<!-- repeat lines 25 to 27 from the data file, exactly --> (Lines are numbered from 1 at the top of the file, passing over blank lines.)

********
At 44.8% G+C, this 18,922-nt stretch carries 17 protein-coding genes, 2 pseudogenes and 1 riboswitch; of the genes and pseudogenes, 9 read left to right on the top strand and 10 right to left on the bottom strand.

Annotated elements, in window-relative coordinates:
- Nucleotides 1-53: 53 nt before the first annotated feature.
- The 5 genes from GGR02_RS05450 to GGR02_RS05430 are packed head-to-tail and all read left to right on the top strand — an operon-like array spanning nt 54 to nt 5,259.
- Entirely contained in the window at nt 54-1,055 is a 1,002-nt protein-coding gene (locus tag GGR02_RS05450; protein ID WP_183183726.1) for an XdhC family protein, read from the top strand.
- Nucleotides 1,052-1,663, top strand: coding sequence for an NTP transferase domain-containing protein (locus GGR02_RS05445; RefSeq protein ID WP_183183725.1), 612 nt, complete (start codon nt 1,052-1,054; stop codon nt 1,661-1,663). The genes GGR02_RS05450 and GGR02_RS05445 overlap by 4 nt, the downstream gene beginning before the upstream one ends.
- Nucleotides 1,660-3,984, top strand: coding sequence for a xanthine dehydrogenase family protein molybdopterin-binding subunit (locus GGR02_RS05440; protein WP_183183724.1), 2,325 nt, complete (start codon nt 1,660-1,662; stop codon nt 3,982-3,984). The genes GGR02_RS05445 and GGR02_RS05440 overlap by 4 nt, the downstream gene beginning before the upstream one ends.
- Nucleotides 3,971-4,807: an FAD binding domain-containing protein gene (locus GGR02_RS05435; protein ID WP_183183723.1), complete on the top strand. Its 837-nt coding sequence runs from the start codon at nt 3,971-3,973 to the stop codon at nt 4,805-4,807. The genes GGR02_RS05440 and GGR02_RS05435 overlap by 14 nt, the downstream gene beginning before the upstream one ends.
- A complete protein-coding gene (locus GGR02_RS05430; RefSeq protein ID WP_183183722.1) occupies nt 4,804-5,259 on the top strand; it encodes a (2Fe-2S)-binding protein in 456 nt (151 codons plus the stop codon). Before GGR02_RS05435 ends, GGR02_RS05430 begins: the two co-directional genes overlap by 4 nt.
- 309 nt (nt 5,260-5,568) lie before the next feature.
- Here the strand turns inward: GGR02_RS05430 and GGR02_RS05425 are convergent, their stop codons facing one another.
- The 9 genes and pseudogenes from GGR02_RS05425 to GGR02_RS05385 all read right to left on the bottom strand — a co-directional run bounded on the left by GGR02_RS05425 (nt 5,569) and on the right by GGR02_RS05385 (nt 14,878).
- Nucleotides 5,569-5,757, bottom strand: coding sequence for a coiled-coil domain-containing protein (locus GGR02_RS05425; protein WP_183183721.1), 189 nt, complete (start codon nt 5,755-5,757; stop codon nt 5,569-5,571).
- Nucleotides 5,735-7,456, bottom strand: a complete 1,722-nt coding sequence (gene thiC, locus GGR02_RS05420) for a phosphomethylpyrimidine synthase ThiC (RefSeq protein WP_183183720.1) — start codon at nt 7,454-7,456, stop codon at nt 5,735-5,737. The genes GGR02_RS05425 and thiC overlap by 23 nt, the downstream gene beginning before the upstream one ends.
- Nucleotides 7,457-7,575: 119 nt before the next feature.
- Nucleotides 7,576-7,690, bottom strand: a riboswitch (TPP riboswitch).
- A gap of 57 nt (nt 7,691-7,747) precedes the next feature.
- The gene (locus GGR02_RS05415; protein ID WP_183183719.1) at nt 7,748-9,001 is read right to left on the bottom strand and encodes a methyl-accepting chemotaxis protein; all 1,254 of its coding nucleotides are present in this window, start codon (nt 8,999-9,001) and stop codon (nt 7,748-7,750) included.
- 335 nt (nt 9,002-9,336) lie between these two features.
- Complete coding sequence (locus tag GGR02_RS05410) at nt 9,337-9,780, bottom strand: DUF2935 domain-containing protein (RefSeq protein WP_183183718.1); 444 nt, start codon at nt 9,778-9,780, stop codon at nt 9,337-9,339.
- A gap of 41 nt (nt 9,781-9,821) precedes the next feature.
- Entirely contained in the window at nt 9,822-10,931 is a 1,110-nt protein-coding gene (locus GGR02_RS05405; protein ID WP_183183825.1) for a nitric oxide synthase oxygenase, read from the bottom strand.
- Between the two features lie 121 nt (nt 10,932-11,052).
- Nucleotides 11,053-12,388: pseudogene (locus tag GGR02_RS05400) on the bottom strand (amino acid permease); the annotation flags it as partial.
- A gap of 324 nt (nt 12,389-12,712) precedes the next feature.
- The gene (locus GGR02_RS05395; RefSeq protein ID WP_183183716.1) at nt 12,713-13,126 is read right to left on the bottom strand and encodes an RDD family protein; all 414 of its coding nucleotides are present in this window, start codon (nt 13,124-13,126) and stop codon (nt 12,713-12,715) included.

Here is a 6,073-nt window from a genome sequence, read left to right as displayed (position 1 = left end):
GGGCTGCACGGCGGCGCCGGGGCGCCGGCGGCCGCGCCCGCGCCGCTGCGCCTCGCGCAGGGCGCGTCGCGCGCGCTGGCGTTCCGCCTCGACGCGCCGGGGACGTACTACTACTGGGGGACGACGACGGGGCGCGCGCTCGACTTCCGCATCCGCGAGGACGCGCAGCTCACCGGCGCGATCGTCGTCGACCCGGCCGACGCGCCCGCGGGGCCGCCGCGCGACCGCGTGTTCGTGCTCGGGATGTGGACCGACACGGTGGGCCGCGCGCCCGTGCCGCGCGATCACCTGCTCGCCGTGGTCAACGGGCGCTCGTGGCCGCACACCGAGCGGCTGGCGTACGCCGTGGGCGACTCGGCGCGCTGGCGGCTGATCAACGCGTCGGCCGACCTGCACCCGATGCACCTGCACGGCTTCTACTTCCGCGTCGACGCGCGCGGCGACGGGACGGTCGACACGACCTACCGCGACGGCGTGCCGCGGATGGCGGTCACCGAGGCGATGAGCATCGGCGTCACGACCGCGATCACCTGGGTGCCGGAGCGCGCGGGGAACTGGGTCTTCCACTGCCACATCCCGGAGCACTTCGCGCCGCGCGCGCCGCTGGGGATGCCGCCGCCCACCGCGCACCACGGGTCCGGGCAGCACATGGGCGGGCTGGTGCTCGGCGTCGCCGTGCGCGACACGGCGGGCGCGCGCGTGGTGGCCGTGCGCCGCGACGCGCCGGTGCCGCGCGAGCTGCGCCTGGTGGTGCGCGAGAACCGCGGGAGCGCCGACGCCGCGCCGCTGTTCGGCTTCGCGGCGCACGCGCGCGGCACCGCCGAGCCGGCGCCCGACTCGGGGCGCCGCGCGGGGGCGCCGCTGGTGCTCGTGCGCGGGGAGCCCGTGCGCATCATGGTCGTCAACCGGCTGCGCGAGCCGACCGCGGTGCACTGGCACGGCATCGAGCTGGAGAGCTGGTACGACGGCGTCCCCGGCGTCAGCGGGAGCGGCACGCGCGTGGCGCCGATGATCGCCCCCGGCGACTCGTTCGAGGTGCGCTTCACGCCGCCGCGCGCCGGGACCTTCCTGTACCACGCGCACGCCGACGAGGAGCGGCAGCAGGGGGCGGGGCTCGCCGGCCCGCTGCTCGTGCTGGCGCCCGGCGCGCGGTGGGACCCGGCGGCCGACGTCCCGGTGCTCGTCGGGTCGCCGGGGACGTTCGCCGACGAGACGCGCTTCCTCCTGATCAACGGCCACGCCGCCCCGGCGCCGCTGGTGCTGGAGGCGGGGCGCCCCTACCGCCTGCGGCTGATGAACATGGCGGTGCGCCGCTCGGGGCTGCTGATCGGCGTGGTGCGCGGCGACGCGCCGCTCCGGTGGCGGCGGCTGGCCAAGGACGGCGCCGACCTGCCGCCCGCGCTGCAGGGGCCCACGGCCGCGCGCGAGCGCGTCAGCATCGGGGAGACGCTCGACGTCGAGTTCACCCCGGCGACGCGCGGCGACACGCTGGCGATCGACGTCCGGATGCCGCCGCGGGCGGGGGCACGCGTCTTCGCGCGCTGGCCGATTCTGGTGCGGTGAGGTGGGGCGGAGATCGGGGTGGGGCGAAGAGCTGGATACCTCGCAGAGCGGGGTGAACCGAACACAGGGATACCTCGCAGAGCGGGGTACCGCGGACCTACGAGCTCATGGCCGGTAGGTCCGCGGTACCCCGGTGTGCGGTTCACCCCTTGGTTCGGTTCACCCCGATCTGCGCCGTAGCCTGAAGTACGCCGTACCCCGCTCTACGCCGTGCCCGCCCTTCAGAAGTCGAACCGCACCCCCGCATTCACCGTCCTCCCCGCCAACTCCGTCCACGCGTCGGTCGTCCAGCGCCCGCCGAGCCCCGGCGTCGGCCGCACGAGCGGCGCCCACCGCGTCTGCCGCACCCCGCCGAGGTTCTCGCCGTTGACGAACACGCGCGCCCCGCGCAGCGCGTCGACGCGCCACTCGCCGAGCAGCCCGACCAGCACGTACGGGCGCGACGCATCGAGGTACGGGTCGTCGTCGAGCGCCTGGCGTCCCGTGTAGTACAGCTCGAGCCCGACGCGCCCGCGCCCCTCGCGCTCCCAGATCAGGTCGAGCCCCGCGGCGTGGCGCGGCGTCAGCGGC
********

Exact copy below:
- A gap of 324 nt (nt 12,389-12,712) precedes the next feature.
- The gene (locus GGR02_RS05395; RefSeq protein ID WP_183183716.1) at nt 12,713-13,126 is read right to left on the bottom strand and encodes an RDD family protein; all 414 of its coding nucleotides are present in this window, start codon (nt 13,124-13,126) and stop codon (nt 12,713-12,715) included.

Here is a 6,073-nt window from a genome sequence, read left to right as displayed (position 1 = left end):